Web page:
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February 27th, 2015 at 4:30 pm

New air-filter design may help Beijing and L.A. breathe easier

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Smog in Beijing

Yi Cui of Stanford and his students have used a material commonly used in surgical gloves into a low-cost, highly efficient air filter that could be used to improve facemasks, window screens, and could even reduce the exhaust from power plants.

Finding himself choked by smog from produced by automobiles and coal power plants on trips to China, Yi Cui, an associate professor of materials science and engineering at Stanford, and his graduate students set to work designing an inexpensive, efficient air filter that could ease the breathing for people in polluted cities.

Using surgical-glove material in an air filter

Cui’s team works on batteries, not air filters, so they were able to think differently. They started by looking for polymers that would have a strong attraction to the main components of smog — especially, particle matters that are smaller than 2.5 microns, known as PM2.5. These pose the greatest risk to the human respiratory system and overall health; current filtration systems that can remove them from the air are very energy-intensive.

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It turned out that polyacrylonitrile (PAN), a material commonly used to make surgical gloves, met these requirements. Using a technique called electrospinning, the researchers converted liquid PAN into spider-web-like fibers that are just 200 nanometers in diameter (about a thousandth the diameter of a human hair).

They applied a high voltage to the tip of a syringe containing a polymer solution and grounded the fibers on a metallic screen. By a simple static-electricity principle, the resulting electrical force pulled the polymer solution into the polymer nanofibers that lie across the mesh holes, forming an effective network for air filtration.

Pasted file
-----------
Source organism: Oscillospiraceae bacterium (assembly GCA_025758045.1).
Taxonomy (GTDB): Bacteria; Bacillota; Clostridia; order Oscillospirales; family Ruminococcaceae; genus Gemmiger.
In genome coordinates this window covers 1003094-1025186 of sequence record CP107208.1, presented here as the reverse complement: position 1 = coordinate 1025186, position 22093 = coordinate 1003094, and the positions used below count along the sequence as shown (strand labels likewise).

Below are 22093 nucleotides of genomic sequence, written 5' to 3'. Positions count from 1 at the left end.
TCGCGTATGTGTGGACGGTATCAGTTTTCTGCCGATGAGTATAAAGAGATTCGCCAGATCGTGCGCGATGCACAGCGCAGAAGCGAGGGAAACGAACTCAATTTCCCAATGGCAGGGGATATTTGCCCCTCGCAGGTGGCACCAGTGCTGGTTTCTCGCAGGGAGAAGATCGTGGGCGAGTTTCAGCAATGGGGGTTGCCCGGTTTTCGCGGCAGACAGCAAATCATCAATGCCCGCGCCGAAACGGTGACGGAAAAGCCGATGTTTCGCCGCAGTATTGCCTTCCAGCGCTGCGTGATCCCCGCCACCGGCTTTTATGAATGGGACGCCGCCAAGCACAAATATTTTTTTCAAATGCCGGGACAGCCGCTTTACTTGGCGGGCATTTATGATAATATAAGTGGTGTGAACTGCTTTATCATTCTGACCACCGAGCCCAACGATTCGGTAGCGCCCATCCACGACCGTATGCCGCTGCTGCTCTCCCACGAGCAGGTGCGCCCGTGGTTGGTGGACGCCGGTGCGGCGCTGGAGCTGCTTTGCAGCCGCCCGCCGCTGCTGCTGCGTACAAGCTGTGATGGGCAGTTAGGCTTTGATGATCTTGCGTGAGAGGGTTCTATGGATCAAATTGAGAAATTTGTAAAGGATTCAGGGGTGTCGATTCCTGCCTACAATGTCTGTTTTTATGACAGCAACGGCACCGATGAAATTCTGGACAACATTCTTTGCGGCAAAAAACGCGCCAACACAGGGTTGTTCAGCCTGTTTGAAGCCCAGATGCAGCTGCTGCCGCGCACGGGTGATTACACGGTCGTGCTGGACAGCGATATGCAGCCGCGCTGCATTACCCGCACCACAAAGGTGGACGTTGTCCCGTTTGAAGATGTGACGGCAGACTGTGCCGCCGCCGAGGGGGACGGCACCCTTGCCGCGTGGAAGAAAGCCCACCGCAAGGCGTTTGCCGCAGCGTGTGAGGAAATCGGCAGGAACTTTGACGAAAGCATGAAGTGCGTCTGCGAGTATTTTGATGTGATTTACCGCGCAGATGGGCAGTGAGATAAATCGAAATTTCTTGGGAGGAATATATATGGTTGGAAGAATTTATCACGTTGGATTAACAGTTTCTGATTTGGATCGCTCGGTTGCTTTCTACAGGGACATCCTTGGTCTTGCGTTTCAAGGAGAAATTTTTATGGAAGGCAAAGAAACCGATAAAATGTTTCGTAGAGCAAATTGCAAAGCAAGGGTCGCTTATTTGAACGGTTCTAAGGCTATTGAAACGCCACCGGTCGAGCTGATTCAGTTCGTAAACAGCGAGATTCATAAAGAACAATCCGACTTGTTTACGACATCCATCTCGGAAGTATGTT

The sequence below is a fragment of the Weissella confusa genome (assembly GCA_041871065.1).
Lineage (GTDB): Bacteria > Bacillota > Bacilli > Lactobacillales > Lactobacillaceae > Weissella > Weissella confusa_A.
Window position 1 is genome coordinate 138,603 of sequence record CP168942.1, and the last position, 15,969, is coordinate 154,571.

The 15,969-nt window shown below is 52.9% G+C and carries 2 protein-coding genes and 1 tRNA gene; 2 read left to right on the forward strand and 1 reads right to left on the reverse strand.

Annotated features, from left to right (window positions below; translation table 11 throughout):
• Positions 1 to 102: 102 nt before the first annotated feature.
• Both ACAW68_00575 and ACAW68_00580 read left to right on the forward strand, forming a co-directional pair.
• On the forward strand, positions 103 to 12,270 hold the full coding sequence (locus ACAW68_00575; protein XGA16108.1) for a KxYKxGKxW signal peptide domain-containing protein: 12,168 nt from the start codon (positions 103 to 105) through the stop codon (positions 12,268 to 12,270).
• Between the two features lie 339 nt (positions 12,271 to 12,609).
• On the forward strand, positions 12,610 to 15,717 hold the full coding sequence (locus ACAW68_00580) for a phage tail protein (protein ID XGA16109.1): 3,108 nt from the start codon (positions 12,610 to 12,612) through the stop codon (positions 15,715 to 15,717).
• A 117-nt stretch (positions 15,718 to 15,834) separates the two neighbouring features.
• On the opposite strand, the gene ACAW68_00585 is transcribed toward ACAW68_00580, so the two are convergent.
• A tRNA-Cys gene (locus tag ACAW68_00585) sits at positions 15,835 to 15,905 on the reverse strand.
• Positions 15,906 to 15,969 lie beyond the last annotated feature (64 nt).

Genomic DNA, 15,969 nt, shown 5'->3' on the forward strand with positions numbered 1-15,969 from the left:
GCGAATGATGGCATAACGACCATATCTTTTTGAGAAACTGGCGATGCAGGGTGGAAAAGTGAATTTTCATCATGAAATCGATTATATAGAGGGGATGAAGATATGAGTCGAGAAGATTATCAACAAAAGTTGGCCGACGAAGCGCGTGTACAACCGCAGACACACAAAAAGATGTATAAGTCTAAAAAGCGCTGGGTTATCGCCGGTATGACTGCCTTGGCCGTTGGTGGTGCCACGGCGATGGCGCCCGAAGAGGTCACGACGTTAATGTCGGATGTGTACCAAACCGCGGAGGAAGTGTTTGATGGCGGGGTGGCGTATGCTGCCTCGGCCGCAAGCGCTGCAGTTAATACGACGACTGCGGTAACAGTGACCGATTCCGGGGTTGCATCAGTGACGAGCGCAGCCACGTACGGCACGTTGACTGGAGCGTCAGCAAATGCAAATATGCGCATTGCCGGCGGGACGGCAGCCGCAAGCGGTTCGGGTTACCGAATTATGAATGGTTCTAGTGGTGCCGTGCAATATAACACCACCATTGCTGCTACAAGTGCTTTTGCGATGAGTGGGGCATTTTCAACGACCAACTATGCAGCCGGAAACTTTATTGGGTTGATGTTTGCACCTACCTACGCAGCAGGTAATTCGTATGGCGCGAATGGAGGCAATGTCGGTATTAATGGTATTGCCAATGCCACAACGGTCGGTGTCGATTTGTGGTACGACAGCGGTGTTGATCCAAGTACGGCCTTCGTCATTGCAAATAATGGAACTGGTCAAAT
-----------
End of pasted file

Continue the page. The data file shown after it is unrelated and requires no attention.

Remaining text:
Built into a window

As a bonus. the final material also allows about 70 percent transparency and yet collects 99 percent of the particles. “The fiber just keeps accumulating particles, and can collect 10 times its own weight,” said Chong Liu, lead author on the paper and a graduate student in Cui’s lab. “The lifespan of its effectiveness depends on application, but in its current form, our tests* suggest it collects particles for probably a week.”

The first two immediate applications, Cui said, would probably be simple passive systems, such as personal masks and window screens, or possibly hospital air filtration systems.

“The transparency and distance between the fibers means that light and air can pass through very efficiently, which makes it a very good application for windows,” Cui said. “It might be the first time in years that people in Beijing can open their window and let in a fresh breeze. We think we could use this material for personal masks, window shades, and maybe automobiles and industrial waste. It works really well, and it might be a game-changer.”

The material might also be useful for filtering exhaust from cars, or from the smoke stacks of power plants and industrial complexes. These applications, Cui said, would require additional testing of the material to ensure that it is robust enough to withstand other acidic or toxic compounds in these types of exhaust.

The work is published in the current issue of the journal Nature Communications.

Abstract of Transparent air filter for high-efficiency PM2.5 capture

Particulate matter (PM) pollution has raised serious concerns for public health. Although outdoor individual protection could be achieved by facial masks, indoor air usually relies on expensive and energy-intensive air-filtering devices. Here, we introduce a transparent air filter for indoor air protection through windows that uses natural passive ventilation to effectively protect the indoor air quality. By controlling the surface chemistry to enable strong PM adhesion and also the microstructure of the air filters to increase the capture possibilities, we achieve transparent, high air flow and highly effective air filters of ~90% transparency with >95.00% removal of PM2.5 under extreme hazardous air-quality conditions (PM2.5 mass concentration >250 μg m−3). A field test in Beijing shows that the polyacrylonitrile transparent air filter has the best PM2.5 removal efficiency of 98.69% at high transmittance of ~77% during haze occurrence.

Image credit:  David Barrie | Flickr
Via Kurzweilai

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